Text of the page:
OP/ED: Blue Gold: Reflections on the Condition of Florida’s Natural Springs

Jul 11, 2013 No Comments by

Written by Stephan Hoda

Have you ever seen a Florida spring?  The Sunshine State is home to roughly 1,000 natural springs, making it the largest concentration on earth.  Yet, I often find my friends and colleagues are unfamiliar with these natural gems.  “You’re missing out,” I’ll say, enthusiastic to share a story or recommendation.  To see the look on someone’s face the first time they lay eyes on the gleaming water of a Florida spring is priceless, the mere thought of it makes me positively giddy – and I jump at the chance to show one off!

Born and raised on the Mississippi Gulf Coast, wetland environments are my native terrain.  I was an amphibious kid, to be sure – fishing, boat-riding, and always watching out for snakes and gators.  In my young world, rivers were to be compared with the muddy waters of the Jordan, Pearl, or Mississippi.  One can imagine this little boy’s first experience with the bubbling blue waters of a Florida spring.  I’ve come to think back on those pleasant memories of family vacations and outings as formative to the person I’ve grown up to be.

Very little could compare with my excitement at the prospect of visiting Weeki Wachee Springs and watching the underwater performers’ rendition of The Little Mermaid.  As cliché as it sounds, it was pure magic.  Indeed, any kid with an active imagination is quite at home in the “City of Live Mermaids.”  Although I remember very little about being ten years old, our trip to Silver Springs is quite vivid in my recollection.  The glass bottom boats, the wildlife, the twisting palm trees, and of course the dancing white sand at the bottom of the first-magnitude spring have all become foundational points of reference in my mind for how nature ought to be – powerful, incorruptibly harmonious, and a place to wonder at the very essence of life.  Indeed, my summer memories are gilded in Florida’s blue gold.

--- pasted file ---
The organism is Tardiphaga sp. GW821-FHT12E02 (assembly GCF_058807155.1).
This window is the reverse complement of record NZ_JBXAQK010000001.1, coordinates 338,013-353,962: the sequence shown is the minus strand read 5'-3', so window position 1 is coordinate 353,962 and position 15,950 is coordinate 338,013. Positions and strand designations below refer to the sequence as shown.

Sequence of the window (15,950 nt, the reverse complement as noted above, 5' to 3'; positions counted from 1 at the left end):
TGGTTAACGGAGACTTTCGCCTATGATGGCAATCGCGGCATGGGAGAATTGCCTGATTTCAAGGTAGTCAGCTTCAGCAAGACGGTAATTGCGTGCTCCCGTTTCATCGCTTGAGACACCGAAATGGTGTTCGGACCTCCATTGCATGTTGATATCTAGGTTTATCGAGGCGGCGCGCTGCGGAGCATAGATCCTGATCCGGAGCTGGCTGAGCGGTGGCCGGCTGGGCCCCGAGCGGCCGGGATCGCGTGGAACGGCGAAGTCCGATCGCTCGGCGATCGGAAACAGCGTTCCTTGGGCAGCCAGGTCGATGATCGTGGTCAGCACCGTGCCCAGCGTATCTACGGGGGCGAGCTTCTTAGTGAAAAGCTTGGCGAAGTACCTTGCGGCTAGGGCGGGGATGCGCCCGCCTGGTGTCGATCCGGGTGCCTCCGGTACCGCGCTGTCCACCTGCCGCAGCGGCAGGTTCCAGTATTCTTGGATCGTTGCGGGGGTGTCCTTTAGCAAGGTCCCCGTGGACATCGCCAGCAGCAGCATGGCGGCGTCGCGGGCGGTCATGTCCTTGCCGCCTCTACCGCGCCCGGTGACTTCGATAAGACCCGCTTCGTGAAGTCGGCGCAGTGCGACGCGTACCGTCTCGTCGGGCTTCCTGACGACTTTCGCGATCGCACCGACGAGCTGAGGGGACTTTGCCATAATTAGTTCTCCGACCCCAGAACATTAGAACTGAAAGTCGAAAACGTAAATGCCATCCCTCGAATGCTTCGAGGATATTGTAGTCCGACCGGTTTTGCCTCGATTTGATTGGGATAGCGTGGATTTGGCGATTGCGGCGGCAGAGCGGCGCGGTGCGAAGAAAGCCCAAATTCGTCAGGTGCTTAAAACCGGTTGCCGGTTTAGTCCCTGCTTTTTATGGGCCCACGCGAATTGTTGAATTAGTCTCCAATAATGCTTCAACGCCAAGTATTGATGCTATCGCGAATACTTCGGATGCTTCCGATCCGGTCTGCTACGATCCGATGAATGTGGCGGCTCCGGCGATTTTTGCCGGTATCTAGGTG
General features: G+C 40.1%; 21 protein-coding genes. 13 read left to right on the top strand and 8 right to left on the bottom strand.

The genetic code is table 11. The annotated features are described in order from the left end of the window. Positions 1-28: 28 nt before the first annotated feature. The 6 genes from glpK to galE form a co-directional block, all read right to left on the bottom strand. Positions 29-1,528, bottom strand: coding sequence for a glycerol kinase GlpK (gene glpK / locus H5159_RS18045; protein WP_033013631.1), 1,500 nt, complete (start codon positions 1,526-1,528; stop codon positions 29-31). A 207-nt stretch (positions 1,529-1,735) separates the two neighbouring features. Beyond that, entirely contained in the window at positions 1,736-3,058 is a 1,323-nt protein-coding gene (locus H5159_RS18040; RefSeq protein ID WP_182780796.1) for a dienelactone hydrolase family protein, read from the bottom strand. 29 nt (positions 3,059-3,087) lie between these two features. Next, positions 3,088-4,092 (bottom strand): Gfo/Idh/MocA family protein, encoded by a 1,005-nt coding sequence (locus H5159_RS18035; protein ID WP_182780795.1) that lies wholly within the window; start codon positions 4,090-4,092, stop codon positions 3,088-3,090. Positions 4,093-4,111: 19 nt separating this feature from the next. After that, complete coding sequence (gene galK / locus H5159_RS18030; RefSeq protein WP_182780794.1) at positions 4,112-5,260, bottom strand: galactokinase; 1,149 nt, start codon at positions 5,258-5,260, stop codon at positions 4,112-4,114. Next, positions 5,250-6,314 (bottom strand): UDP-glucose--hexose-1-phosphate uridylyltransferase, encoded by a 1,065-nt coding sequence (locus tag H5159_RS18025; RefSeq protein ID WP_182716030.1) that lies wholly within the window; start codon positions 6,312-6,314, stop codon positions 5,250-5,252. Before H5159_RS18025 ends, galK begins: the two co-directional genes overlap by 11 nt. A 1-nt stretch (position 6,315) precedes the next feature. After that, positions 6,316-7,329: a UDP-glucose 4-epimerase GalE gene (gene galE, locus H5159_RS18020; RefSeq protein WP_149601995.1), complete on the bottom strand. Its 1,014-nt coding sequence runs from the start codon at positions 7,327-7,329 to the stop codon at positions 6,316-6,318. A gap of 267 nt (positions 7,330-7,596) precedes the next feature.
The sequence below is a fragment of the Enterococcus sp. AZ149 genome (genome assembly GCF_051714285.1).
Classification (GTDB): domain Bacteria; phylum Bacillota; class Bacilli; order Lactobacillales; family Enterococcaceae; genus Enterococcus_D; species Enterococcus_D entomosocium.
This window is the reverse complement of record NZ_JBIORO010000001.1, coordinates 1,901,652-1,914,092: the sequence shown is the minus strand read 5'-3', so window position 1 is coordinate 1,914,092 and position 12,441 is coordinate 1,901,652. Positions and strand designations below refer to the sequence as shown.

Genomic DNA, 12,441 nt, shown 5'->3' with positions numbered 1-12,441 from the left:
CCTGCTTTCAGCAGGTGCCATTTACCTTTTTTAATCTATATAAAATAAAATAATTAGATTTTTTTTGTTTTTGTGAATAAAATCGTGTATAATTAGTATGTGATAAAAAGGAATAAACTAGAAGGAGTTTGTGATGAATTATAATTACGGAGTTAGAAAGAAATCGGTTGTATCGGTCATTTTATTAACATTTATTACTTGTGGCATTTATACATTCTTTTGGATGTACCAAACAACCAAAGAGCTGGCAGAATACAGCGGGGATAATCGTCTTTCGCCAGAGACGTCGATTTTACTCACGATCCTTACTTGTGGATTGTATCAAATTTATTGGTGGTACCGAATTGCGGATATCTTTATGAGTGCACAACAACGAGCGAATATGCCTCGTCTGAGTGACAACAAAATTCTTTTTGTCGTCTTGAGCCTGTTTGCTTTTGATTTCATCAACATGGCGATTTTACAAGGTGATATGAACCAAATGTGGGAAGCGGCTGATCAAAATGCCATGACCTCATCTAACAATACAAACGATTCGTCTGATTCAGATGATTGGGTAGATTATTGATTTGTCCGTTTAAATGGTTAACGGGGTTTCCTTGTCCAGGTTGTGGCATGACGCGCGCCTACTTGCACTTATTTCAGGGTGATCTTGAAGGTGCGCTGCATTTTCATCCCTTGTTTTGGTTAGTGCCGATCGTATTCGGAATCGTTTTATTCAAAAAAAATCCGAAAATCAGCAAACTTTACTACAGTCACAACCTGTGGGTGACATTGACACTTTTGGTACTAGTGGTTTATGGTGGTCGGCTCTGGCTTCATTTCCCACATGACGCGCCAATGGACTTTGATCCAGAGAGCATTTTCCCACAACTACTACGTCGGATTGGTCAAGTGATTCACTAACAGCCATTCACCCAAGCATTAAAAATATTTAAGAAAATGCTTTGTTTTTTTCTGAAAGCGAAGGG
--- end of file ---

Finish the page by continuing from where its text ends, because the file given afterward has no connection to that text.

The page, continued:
This past November, while having a cup of coffee in a café, I noticed the headline of a Tampa Bay Times on the table.  “Florida’s Vanishing Springs,” it read.  Immediately intrigued, I picked it up.  Knowing in the back of my mind that we face an ecological crisis, I had always figured that Florida’s springs were in some kind of peril.  In fact, I bought the “Protect Florida Springs” license plate, years ago.  Like any good American consumer, I threw money at the problem and hoped that it would sort itself out.  Ignorance is bliss, as they say.  Still, I grabbed the paper and sat down.  My eyes were wide as I read each heart-wrenching detail.

To begin with, we’re quite literally sucking the springs dry.  Despite their decreasing flows, we continue to use obscene amounts of water.  According to the Craig Pittman’s article, Floridians use 50 gallons more each day than the national average.  A particularly eye-opening moment for me came this past April, after reading an article on the declining health of Silver Springs. Like so many, Silver Springs is coagulating with thick blooms of toxic algae, facing ever-increasing levels of nitrate pollution, and a decreased flow due to the demands of over-pumping.  On the very day I read that article, a friend handed me a bottle of water, the brand belonging to a major grocer.  There on the label, plain as day, was given the source of the water – Silver Springs: Ocala, FL.  At that moment I realized the important role we all can play in securing a sustainable future for our springs.  I realized that, although I had been quite outspoken for environmental causes, I had not been holding myself accountable.  Honestly, why are we still buying bottled water?  How have we been convinced that we need it?  And what exactly is in that water?